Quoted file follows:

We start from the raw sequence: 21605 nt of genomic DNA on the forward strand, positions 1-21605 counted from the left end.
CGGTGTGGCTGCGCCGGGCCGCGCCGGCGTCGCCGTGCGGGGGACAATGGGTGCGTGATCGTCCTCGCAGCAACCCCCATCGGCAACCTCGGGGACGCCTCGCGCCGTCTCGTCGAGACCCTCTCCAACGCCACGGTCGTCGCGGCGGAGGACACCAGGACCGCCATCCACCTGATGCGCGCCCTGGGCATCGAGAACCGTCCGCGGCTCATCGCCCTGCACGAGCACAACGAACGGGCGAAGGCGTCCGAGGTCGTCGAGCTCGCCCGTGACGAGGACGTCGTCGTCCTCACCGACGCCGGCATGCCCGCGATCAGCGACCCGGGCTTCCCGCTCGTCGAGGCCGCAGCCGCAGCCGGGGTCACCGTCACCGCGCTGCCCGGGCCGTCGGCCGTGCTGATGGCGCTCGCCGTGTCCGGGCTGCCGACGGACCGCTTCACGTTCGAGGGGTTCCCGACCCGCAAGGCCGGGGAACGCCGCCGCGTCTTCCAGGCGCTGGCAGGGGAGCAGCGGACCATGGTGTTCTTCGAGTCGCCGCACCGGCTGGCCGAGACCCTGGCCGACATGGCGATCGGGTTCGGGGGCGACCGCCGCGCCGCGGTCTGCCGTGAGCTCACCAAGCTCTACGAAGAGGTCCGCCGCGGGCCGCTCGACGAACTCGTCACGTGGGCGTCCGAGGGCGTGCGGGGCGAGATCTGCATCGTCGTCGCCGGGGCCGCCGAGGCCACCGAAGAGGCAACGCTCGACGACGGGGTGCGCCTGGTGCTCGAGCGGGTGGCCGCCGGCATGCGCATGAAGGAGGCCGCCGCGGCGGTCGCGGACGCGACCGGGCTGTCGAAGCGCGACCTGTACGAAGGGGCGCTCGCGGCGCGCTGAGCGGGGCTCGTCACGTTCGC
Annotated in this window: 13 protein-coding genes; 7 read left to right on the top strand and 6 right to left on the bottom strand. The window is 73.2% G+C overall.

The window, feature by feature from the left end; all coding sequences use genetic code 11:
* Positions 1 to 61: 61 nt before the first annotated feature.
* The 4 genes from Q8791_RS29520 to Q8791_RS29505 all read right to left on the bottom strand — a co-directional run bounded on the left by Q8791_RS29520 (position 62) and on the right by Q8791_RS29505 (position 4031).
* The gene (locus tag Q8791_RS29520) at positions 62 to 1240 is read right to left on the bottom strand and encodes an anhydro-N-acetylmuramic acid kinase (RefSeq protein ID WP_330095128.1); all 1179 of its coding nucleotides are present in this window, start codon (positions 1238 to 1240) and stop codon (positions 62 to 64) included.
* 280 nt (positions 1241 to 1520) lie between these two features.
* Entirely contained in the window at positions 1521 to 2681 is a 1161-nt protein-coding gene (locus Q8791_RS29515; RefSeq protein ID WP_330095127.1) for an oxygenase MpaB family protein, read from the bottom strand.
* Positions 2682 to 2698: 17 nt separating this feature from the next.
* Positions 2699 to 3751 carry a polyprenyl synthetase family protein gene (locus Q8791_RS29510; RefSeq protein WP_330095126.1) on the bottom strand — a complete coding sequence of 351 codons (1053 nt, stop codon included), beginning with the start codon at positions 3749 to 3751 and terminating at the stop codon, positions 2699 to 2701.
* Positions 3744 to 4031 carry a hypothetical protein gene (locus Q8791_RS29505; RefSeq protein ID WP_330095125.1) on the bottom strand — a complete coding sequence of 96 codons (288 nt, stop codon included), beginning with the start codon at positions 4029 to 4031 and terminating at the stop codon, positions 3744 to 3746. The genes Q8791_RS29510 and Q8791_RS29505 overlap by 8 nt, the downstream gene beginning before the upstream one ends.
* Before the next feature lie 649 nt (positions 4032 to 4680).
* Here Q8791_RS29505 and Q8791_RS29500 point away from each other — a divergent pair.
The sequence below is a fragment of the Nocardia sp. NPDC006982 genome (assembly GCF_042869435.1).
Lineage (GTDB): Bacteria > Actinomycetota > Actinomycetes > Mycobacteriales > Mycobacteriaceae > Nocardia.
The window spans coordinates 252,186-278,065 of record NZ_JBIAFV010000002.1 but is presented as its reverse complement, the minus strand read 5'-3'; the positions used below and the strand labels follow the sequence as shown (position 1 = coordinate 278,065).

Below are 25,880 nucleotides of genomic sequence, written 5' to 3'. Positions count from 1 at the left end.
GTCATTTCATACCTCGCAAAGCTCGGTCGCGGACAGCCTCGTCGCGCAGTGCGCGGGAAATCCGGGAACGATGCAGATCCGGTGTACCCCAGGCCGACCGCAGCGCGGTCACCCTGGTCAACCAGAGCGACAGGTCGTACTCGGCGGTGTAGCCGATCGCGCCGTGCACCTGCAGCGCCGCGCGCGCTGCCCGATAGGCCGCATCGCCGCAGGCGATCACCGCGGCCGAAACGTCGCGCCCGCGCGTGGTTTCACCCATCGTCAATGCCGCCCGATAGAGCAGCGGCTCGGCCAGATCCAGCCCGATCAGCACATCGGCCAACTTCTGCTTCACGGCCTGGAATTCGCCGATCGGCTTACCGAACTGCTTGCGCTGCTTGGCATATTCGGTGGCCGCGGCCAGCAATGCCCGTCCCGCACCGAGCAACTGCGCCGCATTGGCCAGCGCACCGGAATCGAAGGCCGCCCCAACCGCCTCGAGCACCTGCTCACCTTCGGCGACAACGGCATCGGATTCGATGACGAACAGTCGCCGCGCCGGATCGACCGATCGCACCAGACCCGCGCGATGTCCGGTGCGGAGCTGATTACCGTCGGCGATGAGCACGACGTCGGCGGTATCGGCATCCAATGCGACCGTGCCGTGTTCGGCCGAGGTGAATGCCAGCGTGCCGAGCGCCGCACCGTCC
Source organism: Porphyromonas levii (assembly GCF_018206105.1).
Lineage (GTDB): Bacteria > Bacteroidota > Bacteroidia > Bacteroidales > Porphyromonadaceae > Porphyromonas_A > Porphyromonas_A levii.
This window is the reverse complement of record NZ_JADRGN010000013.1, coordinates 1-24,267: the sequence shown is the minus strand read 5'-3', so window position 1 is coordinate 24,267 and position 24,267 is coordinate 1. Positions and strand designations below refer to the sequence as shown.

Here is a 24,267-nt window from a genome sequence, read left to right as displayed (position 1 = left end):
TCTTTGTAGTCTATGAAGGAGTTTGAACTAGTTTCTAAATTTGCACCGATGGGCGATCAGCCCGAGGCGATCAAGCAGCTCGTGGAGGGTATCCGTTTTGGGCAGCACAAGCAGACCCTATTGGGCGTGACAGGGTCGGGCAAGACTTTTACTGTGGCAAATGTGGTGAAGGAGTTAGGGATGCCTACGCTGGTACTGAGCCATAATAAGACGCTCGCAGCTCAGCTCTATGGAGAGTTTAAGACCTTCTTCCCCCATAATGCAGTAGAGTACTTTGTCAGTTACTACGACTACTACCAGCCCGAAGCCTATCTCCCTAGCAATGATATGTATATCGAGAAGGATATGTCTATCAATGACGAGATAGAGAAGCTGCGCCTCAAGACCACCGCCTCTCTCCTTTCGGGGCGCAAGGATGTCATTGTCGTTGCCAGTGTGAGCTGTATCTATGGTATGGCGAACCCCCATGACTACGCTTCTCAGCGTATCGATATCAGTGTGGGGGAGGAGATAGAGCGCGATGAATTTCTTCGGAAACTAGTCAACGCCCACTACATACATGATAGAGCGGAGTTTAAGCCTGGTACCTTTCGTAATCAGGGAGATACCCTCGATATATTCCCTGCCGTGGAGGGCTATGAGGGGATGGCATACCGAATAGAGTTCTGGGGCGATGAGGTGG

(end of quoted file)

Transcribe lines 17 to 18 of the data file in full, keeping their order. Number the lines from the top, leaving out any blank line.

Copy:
The window spans coordinates 252,186-278,065 of record NZ_JBIAFV010000002.1 but is presented as its reverse complement, the minus strand read 5'-3'; the positions used below and the strand labels follow the sequence as shown (position 1 = coordinate 278,065).

Below are 25,880 nucleotides of genomic sequence, written 5' to 3'. Positions count from 1 at the left end.